Want to read Slashdot from your mobile device? Point it at m.slashdot.org and keep reading!


Forgot your password?
Slashdot Deals: Prep for the CompTIA A+ certification exam. Save 95% on the CompTIA IT Certification Bundle ×

Comment Re:Go talk to Spamhaus (Score 1) 92

Anti-spam blacklists do blacklist the domain and the IP thats host the web sites within that domain when a domain is advertised in spam messages. It's known in the industry as "spamvertising". It can get a domain kicked off of hosting if the email is clearly spam and advertises the domain even if the spam was sent through another company.

Comment Re:Go talk to Spamhaus (Score 1) 92

The specific host that sent it to your mail server is the only one in the email headers that can really be trusted to be real, and that's because of your own mail server logging that it received the connection from there. Let them defend themselves to Spamhaus, SpamCop, or whoever else. There are methods established for them to do that. They then provide logs showing how it got through their servers and explain what they are doing to minimize that sort of traffic.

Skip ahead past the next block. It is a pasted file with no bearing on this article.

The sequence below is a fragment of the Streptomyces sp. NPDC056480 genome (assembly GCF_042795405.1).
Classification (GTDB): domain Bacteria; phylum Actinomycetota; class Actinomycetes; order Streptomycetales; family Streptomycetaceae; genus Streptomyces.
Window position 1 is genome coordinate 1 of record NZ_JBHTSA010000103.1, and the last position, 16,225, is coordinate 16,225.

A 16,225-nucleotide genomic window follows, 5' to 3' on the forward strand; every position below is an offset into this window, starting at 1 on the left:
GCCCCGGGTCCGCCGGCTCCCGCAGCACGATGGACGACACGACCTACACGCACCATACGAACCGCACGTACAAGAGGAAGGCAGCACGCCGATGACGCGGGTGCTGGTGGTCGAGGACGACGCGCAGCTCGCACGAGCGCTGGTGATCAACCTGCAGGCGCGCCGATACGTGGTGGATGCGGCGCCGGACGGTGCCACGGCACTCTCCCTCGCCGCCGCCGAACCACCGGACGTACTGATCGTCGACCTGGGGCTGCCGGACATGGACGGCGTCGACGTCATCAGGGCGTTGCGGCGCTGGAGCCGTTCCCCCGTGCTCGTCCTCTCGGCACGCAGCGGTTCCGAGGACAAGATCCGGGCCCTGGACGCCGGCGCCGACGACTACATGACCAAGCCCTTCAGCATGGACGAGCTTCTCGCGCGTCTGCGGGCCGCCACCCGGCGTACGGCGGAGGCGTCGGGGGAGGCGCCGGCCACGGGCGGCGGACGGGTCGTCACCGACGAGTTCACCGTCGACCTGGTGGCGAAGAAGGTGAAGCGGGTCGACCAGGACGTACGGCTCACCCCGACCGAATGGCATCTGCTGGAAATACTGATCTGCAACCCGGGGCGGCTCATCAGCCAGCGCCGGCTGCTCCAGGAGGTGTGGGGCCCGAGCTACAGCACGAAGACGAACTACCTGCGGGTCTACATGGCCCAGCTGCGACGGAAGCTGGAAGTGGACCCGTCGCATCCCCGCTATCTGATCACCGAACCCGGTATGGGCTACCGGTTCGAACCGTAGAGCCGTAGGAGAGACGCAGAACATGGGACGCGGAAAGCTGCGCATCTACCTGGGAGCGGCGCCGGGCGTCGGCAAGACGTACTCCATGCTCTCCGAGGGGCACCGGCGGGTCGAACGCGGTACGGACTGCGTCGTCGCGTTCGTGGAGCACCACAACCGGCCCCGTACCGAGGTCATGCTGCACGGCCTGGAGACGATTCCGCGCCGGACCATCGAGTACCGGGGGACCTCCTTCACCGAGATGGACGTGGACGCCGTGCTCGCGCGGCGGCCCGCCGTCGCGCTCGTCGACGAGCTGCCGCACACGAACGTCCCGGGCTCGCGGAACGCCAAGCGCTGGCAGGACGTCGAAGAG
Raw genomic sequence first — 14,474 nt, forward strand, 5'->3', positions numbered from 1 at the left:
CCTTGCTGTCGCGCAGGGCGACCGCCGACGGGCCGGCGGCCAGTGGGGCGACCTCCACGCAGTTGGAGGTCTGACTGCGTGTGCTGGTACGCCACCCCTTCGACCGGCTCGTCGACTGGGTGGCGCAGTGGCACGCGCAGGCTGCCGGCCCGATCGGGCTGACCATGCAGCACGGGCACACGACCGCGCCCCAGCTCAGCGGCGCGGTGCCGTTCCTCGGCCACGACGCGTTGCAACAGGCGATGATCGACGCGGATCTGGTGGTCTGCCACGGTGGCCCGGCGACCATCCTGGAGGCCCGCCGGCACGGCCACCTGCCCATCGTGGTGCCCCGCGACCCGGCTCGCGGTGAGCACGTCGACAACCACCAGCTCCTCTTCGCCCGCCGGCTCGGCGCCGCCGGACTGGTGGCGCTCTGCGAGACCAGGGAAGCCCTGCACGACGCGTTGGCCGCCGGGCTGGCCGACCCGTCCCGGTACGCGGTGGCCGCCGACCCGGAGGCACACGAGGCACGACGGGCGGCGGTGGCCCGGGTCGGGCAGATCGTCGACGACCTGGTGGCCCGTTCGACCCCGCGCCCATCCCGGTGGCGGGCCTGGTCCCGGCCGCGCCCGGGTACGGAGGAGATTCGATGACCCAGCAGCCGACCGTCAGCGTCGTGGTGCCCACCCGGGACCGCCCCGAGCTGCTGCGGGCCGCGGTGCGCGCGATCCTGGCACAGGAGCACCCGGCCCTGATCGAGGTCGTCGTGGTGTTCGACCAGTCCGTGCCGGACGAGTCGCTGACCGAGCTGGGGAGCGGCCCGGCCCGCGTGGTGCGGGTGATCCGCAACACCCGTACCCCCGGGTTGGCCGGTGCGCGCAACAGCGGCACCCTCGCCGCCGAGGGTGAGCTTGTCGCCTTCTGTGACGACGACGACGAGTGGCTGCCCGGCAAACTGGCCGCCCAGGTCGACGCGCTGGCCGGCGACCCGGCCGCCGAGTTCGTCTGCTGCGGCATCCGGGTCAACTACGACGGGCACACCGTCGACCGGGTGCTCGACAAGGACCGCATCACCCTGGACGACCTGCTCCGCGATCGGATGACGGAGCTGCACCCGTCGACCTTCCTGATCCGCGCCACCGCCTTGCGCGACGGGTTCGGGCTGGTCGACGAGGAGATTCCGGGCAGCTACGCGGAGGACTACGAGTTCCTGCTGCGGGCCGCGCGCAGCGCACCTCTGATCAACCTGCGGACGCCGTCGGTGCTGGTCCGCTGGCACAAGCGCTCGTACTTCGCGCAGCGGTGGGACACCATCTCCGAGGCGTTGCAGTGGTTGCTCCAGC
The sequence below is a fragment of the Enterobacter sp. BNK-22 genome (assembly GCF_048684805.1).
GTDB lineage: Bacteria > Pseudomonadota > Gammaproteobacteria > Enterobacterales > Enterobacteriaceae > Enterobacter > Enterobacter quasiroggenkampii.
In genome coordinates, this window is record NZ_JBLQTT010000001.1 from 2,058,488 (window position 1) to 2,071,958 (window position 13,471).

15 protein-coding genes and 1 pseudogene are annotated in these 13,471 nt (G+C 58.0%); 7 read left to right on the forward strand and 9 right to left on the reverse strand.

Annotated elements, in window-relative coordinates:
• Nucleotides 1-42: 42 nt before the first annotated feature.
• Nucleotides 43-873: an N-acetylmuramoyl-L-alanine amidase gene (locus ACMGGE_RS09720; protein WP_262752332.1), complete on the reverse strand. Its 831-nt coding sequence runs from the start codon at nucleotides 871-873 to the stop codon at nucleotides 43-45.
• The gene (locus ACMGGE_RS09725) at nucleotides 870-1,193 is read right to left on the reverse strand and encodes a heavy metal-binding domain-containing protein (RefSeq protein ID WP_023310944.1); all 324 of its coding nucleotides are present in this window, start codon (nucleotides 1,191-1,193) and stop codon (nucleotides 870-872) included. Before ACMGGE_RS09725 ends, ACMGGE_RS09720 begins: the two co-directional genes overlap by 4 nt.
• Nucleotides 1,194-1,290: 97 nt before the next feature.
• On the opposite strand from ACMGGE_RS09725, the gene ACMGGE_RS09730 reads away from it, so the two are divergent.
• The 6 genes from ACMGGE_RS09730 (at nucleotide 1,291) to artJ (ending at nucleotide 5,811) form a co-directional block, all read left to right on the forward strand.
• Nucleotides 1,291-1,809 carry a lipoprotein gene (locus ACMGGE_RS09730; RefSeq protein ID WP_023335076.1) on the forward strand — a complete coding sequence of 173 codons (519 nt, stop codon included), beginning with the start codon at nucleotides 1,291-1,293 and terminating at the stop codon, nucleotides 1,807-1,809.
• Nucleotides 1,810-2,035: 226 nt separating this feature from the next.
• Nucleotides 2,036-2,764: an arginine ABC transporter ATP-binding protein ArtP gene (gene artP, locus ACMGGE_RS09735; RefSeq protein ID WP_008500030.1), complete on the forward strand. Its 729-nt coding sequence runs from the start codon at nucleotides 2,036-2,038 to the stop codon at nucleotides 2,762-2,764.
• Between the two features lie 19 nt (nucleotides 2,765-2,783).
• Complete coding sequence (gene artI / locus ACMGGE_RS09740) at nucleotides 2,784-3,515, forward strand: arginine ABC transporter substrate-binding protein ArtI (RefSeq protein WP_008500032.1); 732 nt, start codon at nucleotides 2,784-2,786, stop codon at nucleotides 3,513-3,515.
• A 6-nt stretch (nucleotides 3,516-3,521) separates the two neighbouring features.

Comment Re:It's a hacked Deja Vu (Score 1) 207

I'm unconcerned with the 'i'. I like the changes to underscore, parentheses, and '0'. With Hack someone might actually be able to convince me that spaces after the opening parenthesis and before the closing parenthesis don't help legibility too much. With most fonts, I really like those extra spaces.

Comment Re:SubjectsInCommentsAreStupid (Score 1) 207

There's no external kerning. In a monospace font all the font spacing is designed into the typeface. People are saying the fonts are not positioned properly in their monospaced boxes, running together or leaving too large of gaps. Its end result is very similar to bad kerning.

Comment Re:Here's the article (Score 1) 207

There are definitely similarities. I was just looking at it side by side with Monaco (which was my terminal and coding font already, so I have a vested interest in comparison) and with Menlo, though. There are similarities but I don't think it would be confused with either of them. Plus, it doesn't seem Monaco has multiple faces whereas Hack has regular, bold, oblique, and bold oblique. Those aren't as important if you're only using it for source, but reading text in the terminal the difference can be noticeable.

Comment Re:link to the actual thing (Score 1) 76